This time of year is all about New Year’s resolutions. For my two pence worth, one of the best New Year’s resolutions is to make a will, suggests Keiran Coughlan.
Astonishingly, recent research showed that only 34% of people living in Ireland have made a will.
The research, commissioned by the “MyLegacy” coalition of charities, also showed that only 51% of those aged between 45 and 64 years of age have a will, but 82% of those aged over 65 years have a will.
Meanwhile, research by Macra Na Feirme has confirmed a similar lack of planning amongst farmers, with just 62% of those surveyed for their study on land mobility and succession in Ireland having made provisions for passing on their assets after their death.
Given the significant values attributable to land and other farm assets, as well as the increases in gift and inheritance tax rates, and reductions in tax-free thresholds over recent years, the lack of planning can lead to major tax liabilities for those left behind, not to mention additional legal complications due to the requirement to extract probate, as well as leaving the door open for disputes.
A person dying without making a will is said to have died intestate.
In these cases, assets are usually distributed according to the Succession Act 1965.
Where a person is married or in a civil partnership without children, then their assets are distributed to their spouse. If a person dies intestate, who is married or in a civil partnership, with children, their spouse/civil partner gets two-thirds, with the remaining one-third divided equally between children.
In this relatively common scenario, the tax and legal complications arising can be disastrous.
Take a married farmer with a farm worth €1m with one young child, for instance, who dies without making a will. The Succession Act determines that one third of the farm, farm machinery, single farm payment and animals are attributed to that farmer’s child.
Depending on the circumstances, that child may not be in a position to avail of agricultural relief.
This may be particularly relevant in the case of minor children, who may not be in a position to farm the land or lease the land, a requirement imposed by new rules taking effect from January 1, 2015.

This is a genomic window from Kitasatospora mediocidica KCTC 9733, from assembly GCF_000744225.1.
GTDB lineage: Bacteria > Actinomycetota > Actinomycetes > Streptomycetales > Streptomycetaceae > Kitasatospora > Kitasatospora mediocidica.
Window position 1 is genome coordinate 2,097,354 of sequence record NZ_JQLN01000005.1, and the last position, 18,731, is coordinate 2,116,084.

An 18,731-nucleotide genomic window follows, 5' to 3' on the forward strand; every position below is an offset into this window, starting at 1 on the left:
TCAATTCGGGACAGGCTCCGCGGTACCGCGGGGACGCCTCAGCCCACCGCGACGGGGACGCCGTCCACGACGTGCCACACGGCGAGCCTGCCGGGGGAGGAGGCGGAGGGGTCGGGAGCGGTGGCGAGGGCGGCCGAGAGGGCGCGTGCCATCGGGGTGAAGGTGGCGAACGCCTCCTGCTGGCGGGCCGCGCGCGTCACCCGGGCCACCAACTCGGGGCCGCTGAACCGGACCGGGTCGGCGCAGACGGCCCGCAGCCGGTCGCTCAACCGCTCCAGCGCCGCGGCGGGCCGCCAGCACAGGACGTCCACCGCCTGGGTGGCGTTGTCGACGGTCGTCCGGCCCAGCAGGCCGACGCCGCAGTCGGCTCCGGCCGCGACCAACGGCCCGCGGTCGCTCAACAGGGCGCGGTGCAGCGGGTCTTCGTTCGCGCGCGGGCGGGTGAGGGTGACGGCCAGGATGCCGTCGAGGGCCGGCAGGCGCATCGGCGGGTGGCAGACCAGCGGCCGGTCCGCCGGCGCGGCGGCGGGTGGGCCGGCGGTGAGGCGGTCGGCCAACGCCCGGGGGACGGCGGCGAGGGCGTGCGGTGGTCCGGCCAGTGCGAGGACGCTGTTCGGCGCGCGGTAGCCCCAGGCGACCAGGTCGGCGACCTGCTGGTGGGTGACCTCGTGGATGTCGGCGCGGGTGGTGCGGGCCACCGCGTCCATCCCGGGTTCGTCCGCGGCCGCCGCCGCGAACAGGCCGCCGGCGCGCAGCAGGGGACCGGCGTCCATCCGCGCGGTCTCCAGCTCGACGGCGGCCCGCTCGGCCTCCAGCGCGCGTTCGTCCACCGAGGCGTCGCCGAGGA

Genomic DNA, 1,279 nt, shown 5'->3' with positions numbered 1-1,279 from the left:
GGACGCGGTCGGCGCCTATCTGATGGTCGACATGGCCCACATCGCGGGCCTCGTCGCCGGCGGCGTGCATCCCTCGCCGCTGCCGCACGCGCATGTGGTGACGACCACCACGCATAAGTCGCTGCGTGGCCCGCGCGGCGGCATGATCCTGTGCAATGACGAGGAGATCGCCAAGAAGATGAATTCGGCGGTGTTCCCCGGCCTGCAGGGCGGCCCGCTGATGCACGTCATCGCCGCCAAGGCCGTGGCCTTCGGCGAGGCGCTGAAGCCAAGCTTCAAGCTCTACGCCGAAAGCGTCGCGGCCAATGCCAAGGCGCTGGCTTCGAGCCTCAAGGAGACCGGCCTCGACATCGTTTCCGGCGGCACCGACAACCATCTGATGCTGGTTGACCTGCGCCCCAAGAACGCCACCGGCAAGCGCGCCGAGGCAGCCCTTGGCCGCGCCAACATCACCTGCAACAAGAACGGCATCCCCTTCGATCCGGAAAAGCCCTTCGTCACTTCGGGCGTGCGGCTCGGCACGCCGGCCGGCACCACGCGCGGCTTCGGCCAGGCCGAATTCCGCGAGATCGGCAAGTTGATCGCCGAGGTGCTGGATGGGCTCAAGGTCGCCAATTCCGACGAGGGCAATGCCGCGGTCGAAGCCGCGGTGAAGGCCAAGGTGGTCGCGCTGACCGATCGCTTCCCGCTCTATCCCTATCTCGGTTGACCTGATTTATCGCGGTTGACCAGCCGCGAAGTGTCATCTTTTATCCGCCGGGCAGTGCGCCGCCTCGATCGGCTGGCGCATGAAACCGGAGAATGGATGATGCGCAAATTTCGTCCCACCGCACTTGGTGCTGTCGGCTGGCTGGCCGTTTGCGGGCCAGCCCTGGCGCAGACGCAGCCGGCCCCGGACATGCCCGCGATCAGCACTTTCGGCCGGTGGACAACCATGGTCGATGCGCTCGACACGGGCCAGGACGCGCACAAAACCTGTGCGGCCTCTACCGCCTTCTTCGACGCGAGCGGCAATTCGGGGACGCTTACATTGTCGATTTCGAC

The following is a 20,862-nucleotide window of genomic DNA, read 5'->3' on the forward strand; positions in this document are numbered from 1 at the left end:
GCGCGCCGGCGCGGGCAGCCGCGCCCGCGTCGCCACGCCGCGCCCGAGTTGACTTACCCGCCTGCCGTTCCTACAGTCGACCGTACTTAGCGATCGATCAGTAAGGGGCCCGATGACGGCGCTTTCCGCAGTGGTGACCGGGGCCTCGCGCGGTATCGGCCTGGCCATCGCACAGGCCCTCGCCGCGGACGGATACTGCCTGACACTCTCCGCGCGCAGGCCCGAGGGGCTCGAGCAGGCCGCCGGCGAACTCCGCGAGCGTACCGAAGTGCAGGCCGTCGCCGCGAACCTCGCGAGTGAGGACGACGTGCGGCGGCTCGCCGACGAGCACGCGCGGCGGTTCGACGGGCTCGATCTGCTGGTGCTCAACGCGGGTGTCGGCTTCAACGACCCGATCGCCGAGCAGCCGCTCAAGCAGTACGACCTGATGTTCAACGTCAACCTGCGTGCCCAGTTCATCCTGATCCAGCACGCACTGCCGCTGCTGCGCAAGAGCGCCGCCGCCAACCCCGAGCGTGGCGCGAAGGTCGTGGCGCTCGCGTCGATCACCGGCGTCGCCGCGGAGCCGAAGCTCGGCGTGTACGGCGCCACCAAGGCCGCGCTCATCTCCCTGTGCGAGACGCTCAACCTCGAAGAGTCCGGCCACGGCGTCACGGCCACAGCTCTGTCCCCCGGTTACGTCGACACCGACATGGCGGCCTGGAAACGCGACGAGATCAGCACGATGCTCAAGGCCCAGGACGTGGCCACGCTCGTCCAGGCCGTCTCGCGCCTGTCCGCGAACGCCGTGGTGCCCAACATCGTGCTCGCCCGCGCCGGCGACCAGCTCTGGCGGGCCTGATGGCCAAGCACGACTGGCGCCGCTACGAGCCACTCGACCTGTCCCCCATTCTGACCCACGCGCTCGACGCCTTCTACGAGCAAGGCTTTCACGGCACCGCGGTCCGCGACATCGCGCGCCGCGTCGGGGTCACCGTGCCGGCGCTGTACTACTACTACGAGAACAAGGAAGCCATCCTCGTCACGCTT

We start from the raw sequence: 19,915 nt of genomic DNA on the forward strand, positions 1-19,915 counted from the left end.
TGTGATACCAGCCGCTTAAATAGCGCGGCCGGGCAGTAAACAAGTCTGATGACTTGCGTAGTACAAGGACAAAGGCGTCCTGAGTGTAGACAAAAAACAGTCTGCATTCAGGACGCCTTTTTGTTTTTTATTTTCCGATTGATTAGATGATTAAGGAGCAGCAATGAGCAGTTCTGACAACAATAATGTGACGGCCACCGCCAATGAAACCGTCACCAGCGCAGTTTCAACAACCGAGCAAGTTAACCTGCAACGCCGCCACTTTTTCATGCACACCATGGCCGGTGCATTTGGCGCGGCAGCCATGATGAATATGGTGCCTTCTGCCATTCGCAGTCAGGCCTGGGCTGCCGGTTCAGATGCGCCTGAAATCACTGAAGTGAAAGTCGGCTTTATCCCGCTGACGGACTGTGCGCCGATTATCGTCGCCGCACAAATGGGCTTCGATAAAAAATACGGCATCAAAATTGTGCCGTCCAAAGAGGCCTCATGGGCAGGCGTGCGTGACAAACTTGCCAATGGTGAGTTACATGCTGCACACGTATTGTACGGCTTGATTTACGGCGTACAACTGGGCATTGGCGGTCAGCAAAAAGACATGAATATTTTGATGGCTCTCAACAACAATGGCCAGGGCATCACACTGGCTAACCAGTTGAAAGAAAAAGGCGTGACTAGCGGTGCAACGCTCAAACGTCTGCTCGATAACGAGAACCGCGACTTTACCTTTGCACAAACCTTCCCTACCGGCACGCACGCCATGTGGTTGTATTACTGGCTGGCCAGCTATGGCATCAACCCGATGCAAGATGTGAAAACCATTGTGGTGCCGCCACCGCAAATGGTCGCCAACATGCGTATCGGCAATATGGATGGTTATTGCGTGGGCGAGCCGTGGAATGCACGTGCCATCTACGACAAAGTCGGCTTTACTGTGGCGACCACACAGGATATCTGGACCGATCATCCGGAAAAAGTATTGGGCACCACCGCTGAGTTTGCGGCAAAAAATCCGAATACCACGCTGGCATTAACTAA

In these circumstances, a child may be exposed to a hefty 33% rate of inheritance tax on any amounts over €225,000.
Furthermore, the lifetime threshold of the child is exhausted, and should the remaining spouse wish to transfer their two thirds share to their child at a future date, the child will be subject to another round of gift or inheritance tax.
In the case of unmarried persons without children, who die without a will, who have brothers or sisters, the Succession Act provides that assets are to be divided equally between these siblings, or their successors if they have predeceased.
Equally in this scenario, where the successor may not be in a position to avail of agricultural relief, the resulting inheritance tax liabilities can be horrendous, because the tax free threshold for gifts and inheritances between siblings is low, with a lifetime exemption of only €30,000, and 33% inheritance tax applying on the excess.
An important part of making a will is considering the tax implications for your successors.
In the case of persons who intend transferring assets to siblings, where those siblings intend on further transferring on the assets, multiple rounds of inheritance tax can be avoided, with efficient tax planning through use of trusts or granting of life interests, or by making a will to transfer assets to the ultimate successor.
Of course, when considering making a will, it is always worthwhile considering whether it would make more sense to transfer assets while alive.
As always, professional legal and tax advice should be obtained when considering making a will.
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